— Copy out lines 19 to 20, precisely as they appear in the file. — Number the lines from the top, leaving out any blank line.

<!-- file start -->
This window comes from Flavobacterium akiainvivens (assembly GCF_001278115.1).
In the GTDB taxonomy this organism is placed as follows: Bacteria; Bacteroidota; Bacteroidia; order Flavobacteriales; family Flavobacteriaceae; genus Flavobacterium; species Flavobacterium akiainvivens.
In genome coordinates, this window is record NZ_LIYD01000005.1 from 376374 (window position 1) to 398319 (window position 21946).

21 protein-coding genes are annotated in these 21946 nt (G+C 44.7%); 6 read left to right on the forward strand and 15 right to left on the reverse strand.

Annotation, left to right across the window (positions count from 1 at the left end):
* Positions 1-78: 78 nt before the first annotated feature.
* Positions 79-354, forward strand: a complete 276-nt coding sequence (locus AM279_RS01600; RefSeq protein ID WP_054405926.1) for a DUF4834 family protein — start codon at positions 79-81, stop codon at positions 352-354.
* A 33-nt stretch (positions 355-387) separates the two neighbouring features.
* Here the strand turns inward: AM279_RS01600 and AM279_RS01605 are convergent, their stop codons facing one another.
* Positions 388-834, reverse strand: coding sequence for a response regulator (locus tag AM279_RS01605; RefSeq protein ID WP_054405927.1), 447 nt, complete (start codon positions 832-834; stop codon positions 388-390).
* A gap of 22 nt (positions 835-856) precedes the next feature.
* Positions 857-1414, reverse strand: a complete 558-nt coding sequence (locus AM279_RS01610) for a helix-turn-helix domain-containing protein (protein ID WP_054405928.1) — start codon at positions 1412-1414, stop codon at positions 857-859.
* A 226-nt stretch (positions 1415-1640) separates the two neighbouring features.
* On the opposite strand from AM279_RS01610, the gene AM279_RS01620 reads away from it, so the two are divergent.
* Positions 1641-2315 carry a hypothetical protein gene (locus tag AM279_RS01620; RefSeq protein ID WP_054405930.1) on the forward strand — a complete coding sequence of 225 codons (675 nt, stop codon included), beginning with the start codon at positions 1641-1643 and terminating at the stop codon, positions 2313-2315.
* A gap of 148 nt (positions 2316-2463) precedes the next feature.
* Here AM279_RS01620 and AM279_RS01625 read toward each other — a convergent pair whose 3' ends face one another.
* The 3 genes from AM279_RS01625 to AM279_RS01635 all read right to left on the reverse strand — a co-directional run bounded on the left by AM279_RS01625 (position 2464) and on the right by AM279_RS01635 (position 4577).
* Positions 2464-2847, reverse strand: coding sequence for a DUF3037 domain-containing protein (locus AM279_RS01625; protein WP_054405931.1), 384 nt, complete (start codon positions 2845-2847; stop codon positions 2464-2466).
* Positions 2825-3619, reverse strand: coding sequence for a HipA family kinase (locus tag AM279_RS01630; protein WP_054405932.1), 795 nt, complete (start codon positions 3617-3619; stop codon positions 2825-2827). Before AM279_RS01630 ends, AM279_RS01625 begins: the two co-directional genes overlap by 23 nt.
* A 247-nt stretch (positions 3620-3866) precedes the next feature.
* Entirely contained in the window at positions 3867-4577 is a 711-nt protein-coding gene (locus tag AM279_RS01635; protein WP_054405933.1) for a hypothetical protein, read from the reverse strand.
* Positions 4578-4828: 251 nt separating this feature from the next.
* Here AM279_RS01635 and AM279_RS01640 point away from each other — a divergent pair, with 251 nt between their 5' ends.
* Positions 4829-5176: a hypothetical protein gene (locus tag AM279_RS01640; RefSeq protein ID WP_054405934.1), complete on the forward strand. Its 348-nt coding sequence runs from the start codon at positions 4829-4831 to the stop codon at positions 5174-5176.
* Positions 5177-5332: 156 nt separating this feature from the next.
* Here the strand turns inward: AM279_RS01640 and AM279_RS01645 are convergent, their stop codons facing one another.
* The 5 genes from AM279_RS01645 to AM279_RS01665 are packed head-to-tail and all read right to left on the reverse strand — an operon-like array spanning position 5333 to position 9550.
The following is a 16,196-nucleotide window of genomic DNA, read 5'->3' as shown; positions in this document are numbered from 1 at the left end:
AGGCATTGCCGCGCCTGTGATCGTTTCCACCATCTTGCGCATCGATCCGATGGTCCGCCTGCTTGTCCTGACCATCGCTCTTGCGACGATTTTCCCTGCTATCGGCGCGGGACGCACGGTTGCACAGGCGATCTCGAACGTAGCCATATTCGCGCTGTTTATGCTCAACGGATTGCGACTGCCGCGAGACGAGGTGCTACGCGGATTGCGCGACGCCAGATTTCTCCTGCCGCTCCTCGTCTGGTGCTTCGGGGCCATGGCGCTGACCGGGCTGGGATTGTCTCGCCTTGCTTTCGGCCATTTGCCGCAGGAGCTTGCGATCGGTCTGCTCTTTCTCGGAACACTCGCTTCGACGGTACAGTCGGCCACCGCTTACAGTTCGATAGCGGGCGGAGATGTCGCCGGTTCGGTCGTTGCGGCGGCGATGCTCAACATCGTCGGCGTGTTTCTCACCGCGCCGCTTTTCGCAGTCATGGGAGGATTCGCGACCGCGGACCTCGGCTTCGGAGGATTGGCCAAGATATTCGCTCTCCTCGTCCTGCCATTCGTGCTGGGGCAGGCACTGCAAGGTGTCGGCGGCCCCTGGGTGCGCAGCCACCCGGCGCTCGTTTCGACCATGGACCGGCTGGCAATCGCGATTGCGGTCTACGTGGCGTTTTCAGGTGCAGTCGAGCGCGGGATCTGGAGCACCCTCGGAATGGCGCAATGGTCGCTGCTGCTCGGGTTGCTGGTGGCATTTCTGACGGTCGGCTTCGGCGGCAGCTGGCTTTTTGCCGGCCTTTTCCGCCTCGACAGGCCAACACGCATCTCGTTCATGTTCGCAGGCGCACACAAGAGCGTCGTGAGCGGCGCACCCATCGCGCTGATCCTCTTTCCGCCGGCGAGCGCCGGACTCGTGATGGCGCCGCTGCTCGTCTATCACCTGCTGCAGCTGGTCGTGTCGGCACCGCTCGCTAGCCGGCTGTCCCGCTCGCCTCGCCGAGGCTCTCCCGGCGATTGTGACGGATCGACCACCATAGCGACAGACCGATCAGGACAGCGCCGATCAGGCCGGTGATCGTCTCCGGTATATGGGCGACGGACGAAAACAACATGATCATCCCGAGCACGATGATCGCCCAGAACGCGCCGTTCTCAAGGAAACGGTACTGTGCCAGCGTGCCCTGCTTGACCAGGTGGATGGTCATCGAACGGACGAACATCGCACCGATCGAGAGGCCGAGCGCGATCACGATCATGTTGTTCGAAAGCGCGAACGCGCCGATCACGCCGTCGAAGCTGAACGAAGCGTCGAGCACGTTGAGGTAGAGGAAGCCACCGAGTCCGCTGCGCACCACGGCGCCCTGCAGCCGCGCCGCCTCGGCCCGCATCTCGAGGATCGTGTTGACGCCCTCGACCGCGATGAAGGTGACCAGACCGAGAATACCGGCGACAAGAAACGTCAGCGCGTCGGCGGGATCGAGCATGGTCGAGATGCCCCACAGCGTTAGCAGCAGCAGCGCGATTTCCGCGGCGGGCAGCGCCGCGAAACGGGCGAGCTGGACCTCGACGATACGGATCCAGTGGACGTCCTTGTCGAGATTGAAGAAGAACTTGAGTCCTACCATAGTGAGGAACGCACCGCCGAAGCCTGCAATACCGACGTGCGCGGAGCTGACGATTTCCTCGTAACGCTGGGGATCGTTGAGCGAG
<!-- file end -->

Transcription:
* Positions 2464-2847, reverse strand: coding sequence for a DUF3037 domain-containing protein (locus AM279_RS01625; protein WP_054405931.1), 384 nt, complete (start codon positions 2845-2847; stop codon positions 2464-2466).
* Positions 2825-3619, reverse strand: coding sequence for a HipA family kinase (locus tag AM279_RS01630; protein WP_054405932.1), 795 nt, complete (start codon positions 3617-3619; stop codon positions 2825-2827). Before AM279_RS01630 ends, AM279_RS01625 begins: the two co-directional genes overlap by 23 nt.